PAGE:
Once the basic design is understood, it is possible to design and construct a much more sensitive seismograph. There is a great deal of leeway for experimentation. A few tips are:
  1. The base should be solid and positioned on the ground. A large paint drum half filled with concrete works well; a concrete umbrella stand works even better.
  2. The upright support should be very solid. Metal pipe or angle iron works well as long as it can stand upright and remain very steady. The post should be anchored firmly in the concrete base. Three or four feet high (90-125 cm) should be sufficient.
  3. Any rigid length of metal can be substituted for the steel rod arm (pendulum) in the above plan, as long as it rigid enough not to bend when suspended from the upright. A thin strip of metal can be folded to make a strong, rigid channel. It should be about 3/4 long as the upright is tall. The end of the rod that contacts the upright comes to a sharp point. Ideally, the point of contact on the upright should be a bearing, which can be adjusted in or out for fine-tuning. This point of attachment should be about 6 inches (150mm) up from the base (this will depend on how high your recording apparatus is positioned).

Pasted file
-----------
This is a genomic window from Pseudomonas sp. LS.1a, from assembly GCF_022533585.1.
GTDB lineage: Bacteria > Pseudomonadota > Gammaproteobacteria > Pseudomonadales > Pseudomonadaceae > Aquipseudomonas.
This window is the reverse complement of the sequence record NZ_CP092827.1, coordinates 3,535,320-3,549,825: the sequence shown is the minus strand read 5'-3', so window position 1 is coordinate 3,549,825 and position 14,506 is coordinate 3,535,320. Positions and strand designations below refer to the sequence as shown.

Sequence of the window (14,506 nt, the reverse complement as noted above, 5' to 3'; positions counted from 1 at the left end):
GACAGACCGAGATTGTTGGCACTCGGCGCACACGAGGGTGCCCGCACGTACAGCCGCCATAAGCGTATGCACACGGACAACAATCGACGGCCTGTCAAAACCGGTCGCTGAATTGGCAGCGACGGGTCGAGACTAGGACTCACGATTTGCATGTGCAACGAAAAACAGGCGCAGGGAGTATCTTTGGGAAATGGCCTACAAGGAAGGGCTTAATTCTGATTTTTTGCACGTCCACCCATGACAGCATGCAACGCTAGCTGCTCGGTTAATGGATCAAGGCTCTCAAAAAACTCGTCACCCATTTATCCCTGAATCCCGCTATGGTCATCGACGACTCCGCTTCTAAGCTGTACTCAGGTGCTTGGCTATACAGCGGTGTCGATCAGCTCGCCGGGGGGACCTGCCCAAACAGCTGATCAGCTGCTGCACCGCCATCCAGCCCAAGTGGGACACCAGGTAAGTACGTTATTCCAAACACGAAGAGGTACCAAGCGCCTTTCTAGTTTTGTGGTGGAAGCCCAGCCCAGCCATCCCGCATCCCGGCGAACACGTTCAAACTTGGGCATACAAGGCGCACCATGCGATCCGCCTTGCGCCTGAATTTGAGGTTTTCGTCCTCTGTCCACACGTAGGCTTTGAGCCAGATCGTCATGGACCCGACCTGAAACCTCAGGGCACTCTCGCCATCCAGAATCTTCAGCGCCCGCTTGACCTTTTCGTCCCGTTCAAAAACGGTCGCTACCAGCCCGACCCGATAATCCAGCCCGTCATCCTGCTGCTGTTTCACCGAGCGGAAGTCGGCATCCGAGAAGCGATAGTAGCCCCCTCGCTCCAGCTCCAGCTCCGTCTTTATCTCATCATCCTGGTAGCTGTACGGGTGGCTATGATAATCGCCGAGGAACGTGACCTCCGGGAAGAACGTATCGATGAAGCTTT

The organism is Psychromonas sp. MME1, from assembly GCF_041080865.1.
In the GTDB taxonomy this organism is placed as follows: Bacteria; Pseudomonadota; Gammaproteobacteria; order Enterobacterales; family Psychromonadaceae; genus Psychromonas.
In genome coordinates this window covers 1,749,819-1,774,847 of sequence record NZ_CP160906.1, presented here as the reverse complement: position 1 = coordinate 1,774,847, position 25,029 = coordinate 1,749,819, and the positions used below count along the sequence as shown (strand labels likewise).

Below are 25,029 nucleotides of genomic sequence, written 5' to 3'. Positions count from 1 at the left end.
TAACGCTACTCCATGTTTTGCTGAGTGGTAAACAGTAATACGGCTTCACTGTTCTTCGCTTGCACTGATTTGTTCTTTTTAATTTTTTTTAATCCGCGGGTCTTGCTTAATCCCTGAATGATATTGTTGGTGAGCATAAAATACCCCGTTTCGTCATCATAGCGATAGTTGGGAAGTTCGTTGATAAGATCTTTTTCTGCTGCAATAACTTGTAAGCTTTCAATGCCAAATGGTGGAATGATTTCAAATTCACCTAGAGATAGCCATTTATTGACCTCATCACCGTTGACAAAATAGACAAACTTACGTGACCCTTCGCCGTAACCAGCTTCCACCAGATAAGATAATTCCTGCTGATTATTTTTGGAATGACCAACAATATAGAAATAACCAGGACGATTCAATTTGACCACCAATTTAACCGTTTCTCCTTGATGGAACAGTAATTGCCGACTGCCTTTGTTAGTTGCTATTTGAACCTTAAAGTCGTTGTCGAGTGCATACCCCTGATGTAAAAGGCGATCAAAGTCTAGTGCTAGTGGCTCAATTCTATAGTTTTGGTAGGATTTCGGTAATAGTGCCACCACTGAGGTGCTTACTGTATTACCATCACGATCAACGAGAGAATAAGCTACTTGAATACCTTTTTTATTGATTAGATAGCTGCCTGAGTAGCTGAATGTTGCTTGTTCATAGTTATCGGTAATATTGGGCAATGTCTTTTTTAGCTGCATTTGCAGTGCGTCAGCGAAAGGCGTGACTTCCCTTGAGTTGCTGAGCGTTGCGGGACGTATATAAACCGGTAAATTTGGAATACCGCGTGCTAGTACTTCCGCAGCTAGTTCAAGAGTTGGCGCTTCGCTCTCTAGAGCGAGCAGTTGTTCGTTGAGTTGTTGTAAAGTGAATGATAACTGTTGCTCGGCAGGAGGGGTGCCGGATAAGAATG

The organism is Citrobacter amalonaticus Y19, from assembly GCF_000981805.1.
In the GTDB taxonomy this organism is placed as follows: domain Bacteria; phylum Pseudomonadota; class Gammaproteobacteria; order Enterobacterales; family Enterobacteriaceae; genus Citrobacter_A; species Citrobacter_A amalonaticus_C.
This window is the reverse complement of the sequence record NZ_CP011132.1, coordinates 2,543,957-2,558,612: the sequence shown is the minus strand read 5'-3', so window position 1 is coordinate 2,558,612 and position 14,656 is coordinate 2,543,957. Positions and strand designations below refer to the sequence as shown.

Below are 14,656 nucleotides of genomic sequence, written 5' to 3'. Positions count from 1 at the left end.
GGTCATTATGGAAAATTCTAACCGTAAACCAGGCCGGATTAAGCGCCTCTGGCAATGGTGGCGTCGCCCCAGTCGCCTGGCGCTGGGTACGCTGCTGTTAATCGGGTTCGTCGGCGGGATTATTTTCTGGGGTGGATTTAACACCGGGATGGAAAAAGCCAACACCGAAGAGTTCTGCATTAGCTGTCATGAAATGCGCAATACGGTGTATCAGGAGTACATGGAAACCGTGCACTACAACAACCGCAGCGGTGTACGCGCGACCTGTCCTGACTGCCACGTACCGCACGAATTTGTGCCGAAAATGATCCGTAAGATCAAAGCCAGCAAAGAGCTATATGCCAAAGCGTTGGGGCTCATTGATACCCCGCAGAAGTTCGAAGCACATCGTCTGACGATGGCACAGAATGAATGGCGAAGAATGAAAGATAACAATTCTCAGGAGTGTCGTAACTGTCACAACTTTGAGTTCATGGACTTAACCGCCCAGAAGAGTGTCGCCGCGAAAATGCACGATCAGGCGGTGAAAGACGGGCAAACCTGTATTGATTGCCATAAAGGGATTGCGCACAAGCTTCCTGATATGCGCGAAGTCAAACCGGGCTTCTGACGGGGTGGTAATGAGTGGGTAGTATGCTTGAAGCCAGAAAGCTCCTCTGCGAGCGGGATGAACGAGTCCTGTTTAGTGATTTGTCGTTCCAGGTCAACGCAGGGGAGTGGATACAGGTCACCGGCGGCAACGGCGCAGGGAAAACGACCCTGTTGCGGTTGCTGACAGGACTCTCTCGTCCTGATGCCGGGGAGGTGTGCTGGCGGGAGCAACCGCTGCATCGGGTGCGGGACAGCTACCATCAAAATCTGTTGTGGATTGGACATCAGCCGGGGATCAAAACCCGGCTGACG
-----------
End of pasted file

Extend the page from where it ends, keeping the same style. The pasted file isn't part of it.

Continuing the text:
4. The wire supporting the arm/pendulum attaches to the top of the upright. It is best to make this attachment adjustable with an arrangement of angle irons, nuts, and washers so that the wire and pendulum can be easily raised, lowered, and moved from side to side in small increments.
  5. The wire attaches to the arm/pendulum at about six inches from the upright. The weight should lie near this point of attachment. A metal food can filled with plaster is convenient to work with; the arm/pendulum can pass through it, and the wire can attach to the can itself.
  6. The other end of the arm holds the recording stylus. What is used here depends on the material being recorded on. A needle works well for smoked metal, aluminum foil, or glass. If paper is the recording material of choice, pens must be chosen that will write with light pressure, but will not readily dry out. The type of pens used in plotters are one option. Whatever is used, it must be remembered that it will be striking the recording surface very lightly.
  7. There is more room for improvisation with the recorder than with the rest of the seismograph. The clock dial method above works well; there is an article on a cylinder type phonograph in these pages that may give the adventurous designer an idea. If you do it this way, though, remember that the drum must rotate easily if it is to be turned by the minute hand post of an electric or wind-up clock. The drum should rotate away from the stylus. It is also possible to record on a roll of adding machine paper using two rotating drums. The recorder should be firmly set so that it does not get knocked around easily.
Once I have finished my own seismograph, I will add the plans to this page.
© 1997- Brian Carusella All rights reserved.
Quotes and images not my own remain in the
copyright of the originator or else in the public domain.